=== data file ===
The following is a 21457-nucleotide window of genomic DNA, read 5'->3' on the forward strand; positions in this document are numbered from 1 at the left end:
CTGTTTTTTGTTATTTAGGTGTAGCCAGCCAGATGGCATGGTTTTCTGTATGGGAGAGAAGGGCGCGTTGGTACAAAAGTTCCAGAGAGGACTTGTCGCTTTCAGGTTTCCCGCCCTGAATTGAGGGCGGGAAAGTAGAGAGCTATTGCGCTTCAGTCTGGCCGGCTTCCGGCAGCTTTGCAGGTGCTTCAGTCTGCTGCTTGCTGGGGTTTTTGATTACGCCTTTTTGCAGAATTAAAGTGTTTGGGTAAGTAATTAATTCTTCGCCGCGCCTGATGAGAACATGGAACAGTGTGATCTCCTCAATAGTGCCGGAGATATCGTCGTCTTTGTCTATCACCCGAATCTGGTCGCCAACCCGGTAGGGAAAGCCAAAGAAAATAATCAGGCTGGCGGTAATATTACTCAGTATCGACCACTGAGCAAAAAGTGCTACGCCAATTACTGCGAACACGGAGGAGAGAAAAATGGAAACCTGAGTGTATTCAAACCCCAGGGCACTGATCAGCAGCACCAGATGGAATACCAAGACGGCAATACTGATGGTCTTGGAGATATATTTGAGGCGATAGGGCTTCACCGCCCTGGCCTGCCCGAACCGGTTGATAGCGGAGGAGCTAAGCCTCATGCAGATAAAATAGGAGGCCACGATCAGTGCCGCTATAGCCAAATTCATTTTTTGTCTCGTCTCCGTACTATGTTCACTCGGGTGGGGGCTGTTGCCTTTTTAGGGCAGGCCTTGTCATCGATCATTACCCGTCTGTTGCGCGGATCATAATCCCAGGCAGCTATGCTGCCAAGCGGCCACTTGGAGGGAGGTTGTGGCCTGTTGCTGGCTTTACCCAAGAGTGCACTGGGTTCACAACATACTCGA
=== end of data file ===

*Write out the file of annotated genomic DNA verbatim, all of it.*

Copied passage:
The following is a 21457-nucleotide window of genomic DNA, read 5'->3' on the forward strand; positions in this document are numbered from 1 at the left end:
CTGTTTTTTGTTATTTAGGTGTAGCCAGCCAGATGGCATGGTTTTCTGTATGGGAGAGAAGGGCGCGTTGGTACAAAAGTTCCAGAGAGGACTTGTCGCTTTCAGGTTTCCCGCCCTGAATTGAGGGCGGGAAAGTAGAGAGCTATTGCGCTTCAGTCTGGCCGGCTTCCGGCAGCTTTGCAGGTGCTTCAGTCTGCTGCTTGCTGGGGTTTTTGATTACGCCTTTTTGCAGAATTAAAGTGTTTGGGTAAGTAATTAATTCTTCGCCGCGCCTGATGAGAACATGGAACAGTGTGATCTCCTCAATAGTGCCGGAGATATCGTCGTCTTTGTCTATCACCCGAATCTGGTCGCCAACCCGGTAGGGAAAGCCAAAGAAAATAATCAGGCTGGCGGTAATATTACTCAGTATCGACCACTGAGCAAAAAGTGCTACGCCAATTACTGCGAACACGGAGGAGAGAAAAATGGAAACCTGAGTGTATTCAAACCCCAGGGCACTGATCAGCAGCACCAGATGGAATACCAAGACGGCAATACTGATGGTCTTGGAGATATATTTGAGGCGATAGGGCTTCACCGCCCTGGCCTGCCCGAACCGGTTGATAGCGGAGGAGCTAAGCCTCATGCAGATAAAATAGGAGGCCACGATCAGTGCCGCTATAGCCAAATTCATTTTTTGTCTCGTCTCCGTACTATGTTCACTCGGGTGGGGGCTGTTGCCTTTTTAGGGCAGGCCTTGTCATCGATCATTACCCGTCTGTTGCGCGGATCATAATCCCAGGCAGCTATGCTGCCAAGCGGCCACTTGGAGGGAGGTTGTGGCCTGTTGCTGGCTTTACCCAAGAGTGCACTGGGTTCACAACATACTCGA